Those who were active in the markets in 1998 and anyone who is a student of the markets should be asking themselves how the current subprime mortgage mess compares with the Long-Term Capital Management failure of nine years ago.
If you haven’t already read Roger Lowenstein’s excellent When Genius Failed: The Rise and Fall of Long-Term Capital Management, it isn’t too late to do so. Among the events that Lowenstein recounts is the merciless squeezing of LTCM’s positions by Goldman, Salomon and others, activities that may have strong parallels to some of what is going on behind the scenes right now.
The purpose of today’s comparison is to contrast the magnitude of the volatility triggered by the failure of LTCM to what we have seen in the last two months. Keep in mind that according to Lowenstein, LTCM’s capital peaked in April 1998, as shown in the graphic below from Siddharth Prabhu, who utilizes Lowenstein’s data.
As the graph of VIX and SPX from 1998 toward the bottom demonstrates, LTCM’s small losses from April to July have very little impact on the markets, but as the losses grow (and the Russian financial crisis widens), the VIX nearly triples over the course of two months, while the S&P 500 loses approximately 20%. For more historical context, note that by the end of the year the SPX had recovered all of those losses and moved higher, while the VIX returned almost to the pre-crisis lows.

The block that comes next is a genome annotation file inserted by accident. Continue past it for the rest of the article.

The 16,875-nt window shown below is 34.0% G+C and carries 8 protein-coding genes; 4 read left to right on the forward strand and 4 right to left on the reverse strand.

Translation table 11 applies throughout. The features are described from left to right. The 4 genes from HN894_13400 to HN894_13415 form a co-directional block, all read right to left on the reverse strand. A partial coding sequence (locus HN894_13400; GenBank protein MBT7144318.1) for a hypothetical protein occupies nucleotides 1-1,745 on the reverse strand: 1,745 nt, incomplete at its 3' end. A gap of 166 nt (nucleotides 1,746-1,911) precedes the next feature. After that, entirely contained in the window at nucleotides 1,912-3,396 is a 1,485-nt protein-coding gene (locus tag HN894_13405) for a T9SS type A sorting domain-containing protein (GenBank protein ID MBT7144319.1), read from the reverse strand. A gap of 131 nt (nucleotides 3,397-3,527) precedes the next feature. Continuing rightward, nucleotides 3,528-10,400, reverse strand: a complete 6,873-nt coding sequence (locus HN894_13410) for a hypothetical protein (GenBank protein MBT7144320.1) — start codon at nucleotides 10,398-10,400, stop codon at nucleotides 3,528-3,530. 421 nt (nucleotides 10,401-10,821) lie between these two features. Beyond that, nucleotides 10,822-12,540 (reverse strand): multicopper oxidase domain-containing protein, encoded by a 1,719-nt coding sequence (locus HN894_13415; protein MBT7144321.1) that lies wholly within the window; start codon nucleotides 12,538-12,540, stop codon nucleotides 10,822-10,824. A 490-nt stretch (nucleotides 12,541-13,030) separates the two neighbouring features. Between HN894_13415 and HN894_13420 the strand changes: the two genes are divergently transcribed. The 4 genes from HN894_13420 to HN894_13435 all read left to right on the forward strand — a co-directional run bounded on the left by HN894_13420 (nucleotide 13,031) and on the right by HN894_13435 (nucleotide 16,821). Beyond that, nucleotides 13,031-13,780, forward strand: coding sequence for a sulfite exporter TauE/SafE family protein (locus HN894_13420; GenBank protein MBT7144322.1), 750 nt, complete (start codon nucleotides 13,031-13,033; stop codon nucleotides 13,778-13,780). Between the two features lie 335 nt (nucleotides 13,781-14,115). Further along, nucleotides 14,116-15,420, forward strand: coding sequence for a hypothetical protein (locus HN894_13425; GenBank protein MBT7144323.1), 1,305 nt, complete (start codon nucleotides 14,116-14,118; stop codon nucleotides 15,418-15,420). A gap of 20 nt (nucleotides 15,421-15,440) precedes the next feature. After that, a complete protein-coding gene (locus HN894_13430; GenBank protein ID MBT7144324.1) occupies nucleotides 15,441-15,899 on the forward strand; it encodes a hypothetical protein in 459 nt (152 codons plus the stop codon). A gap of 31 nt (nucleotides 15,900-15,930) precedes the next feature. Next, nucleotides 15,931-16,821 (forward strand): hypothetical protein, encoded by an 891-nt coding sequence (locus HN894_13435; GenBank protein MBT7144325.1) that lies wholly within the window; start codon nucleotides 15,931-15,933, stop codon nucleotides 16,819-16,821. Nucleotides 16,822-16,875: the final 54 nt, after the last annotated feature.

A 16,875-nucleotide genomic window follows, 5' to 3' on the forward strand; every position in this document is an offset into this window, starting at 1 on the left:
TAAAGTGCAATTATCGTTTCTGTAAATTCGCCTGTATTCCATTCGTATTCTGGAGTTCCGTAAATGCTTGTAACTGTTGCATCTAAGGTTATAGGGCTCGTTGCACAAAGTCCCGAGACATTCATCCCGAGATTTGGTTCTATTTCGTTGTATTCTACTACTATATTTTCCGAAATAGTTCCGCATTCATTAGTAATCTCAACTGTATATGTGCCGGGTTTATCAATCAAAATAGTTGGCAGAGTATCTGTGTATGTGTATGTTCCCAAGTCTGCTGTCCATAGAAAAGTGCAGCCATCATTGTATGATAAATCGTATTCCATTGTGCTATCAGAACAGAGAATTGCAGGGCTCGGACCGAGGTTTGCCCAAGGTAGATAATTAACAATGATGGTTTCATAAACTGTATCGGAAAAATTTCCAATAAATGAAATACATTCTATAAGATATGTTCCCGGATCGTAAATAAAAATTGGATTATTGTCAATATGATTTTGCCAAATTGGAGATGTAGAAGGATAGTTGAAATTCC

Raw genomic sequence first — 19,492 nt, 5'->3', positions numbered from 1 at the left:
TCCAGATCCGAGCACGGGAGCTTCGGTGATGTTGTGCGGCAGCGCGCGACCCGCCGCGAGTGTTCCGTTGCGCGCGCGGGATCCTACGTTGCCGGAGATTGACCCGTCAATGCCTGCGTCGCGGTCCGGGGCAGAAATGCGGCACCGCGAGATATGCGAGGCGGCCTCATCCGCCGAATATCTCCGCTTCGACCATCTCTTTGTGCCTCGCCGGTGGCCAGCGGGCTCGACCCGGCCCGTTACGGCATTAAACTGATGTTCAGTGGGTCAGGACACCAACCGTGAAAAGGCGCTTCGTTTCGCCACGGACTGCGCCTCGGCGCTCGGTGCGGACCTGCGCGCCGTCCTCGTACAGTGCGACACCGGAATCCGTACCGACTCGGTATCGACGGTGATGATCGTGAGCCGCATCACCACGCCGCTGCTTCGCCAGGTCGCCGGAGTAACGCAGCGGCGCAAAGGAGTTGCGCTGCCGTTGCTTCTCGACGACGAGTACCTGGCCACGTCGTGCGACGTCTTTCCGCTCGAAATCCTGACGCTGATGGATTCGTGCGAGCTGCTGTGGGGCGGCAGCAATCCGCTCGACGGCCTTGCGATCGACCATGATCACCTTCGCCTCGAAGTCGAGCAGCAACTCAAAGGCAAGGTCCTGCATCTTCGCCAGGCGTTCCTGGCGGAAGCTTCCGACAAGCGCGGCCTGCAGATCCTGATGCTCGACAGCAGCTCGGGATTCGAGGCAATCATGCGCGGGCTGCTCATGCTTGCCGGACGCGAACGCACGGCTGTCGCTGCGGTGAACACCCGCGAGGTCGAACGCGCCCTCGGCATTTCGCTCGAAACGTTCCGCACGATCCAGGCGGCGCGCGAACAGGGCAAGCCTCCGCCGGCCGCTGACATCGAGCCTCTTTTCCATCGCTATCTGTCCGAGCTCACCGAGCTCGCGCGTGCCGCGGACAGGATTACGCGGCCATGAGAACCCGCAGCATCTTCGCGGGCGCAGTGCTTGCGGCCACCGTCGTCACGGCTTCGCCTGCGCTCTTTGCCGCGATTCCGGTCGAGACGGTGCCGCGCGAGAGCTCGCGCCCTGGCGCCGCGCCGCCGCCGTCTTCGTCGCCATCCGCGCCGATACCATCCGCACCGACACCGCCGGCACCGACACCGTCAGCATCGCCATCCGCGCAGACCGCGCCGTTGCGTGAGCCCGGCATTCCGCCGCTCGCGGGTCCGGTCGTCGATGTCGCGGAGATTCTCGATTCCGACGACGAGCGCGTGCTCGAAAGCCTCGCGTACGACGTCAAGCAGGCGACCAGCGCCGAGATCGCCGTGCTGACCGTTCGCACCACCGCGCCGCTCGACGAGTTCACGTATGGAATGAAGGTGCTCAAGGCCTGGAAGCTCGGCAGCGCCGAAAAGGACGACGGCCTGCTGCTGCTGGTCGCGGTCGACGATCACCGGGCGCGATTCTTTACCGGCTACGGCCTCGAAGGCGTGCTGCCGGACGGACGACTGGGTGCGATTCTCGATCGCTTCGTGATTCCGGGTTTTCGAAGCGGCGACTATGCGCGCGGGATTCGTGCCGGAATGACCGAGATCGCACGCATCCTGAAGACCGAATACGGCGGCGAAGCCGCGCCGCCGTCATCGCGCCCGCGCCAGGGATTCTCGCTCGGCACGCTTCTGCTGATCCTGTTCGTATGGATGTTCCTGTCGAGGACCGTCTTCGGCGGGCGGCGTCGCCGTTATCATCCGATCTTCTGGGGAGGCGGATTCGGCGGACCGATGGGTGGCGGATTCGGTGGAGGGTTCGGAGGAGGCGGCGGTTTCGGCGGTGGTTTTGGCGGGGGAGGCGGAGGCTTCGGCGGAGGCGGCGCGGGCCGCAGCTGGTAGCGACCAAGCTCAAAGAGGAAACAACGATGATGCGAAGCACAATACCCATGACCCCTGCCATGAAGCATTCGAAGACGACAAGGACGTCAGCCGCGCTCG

How does the current situation stack up? Looking at the chart at the bottom, once again, the VIX has almost tripled in two months (doubled in one month), while the SPX has lost closer to 10% of its value. For comparative purposes, this means more fear in the current situation, with less in the way of financial losses – at least at this stage.
With LTCM and Amaranth already in the books, you would think that those who are in a position to avert another similar crisis would be in a better position to do so. Keep an eye on the comparisons to 1998 going forward and don’t be so quick to conclude that this time it will be worse than it was nine years ago.